We Won’t Play in Arizona, Say Latino Baseball All Stars

The AP reports on a growing list of players who've said they'll skip next year's All Star Game if it remains in the Grand Canyon State.

By Naima Ramos-Chapman Jul 13, 2010

"If the game is in Arizona, I will totally boycott," says Milwaukee Brewers’ All-Star pitcher Yovani Gallardo. And he’s not alone. The list of Latino Major League Baseball players who have said they will refuse to participate in the 2011 All-Star Game if it is played in Phoenix, Arizona, is steadily lengthening, according to an AP article.

On Monday, protestors amassed a block away from the MLB’s hotel for tonight’s All-Star Game. They claimed to have over 100,000 signed petitions asking Commissioner Bud Selig to relocate next year’s game to a more brown-friendly state.

"We just want to make our voices heard and make sure that Major League Baseball knows it can’t support racist laws like that," said organizer Ernesto Guerrero of the Service Employees International Union, referring to the anti-immigrant SB 1070, which local cops are set to begin enforcing on July 29. "We’re asking that they move the game out of Arizona."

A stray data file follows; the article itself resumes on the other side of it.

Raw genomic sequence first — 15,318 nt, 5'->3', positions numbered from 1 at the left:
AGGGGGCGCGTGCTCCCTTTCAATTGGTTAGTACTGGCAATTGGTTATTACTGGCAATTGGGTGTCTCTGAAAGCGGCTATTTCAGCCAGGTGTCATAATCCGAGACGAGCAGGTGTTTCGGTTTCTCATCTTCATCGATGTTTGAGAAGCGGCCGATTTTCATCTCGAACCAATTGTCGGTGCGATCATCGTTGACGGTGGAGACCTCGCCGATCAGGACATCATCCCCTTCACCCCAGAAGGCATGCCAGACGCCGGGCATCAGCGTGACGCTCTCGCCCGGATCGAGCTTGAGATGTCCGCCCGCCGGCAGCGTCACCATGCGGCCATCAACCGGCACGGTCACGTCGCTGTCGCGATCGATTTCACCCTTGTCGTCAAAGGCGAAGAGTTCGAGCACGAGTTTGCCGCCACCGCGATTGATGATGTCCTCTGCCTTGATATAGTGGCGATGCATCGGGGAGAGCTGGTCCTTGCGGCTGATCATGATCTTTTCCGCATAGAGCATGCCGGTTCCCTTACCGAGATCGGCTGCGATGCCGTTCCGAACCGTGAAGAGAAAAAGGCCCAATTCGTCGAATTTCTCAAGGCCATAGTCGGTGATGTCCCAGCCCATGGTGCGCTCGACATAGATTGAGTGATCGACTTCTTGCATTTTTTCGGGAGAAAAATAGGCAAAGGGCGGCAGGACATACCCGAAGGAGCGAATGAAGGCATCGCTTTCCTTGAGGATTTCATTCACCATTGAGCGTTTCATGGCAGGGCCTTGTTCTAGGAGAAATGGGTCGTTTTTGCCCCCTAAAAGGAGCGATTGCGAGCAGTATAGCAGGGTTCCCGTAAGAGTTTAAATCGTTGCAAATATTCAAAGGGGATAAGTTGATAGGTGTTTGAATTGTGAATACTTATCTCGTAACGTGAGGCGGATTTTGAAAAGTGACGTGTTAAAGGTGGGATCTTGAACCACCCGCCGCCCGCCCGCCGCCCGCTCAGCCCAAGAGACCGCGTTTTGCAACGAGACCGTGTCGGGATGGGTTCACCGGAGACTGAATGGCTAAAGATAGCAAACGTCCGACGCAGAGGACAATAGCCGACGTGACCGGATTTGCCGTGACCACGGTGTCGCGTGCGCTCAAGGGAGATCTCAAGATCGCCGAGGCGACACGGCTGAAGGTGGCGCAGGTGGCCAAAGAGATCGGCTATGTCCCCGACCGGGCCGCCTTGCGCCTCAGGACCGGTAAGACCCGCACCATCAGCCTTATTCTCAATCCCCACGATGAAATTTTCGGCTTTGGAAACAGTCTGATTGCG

Alto Arizona! is urging protestor’s on the West Coast to rally at tonight’s All-Star Game in Anaheim, California.

Detroit Tigers relief pitcher Jose Valverde called the law "the stupidest thing you can ever have." Kansas City Royals reliever Joakim Soria said, "I’d have to support my people." And Toronto outfielder Jose Bautista said, "Hopefully, there are some changes in the law before then. We have to back up our Latin communities."

The union that represents most MLB players has already condemned the law and has demanded it be repealed.

Although Selig has not directly addressed the issue (when asked he evaded questions and instead cited baseball’s record in minority hiring), some high-ranking baseball officials, as reported in the Arizona Republic, have said they would be "shocked" if Selig removed the game from Arizona.

Last month, when the new recruits for MLB teams headed to Arizona for the Arizona Rookie League, some teams issued photo ID cards and contact information for a representative from the team for the police to contact in case Latino players were stopped.

The 2011 game is scheduled for July 12 at Chase Field and would be Arizona’s first All-Star Game.

MALDEF, the ACLU, the National Day Laborer Organizing Network, the NAACP and the Asian Pacific American Legal Center filed a lawsuit challenging the law in May. Justice Department filed its lawsuit against SB 1070 last week.

Photo: Creative Commons/dbking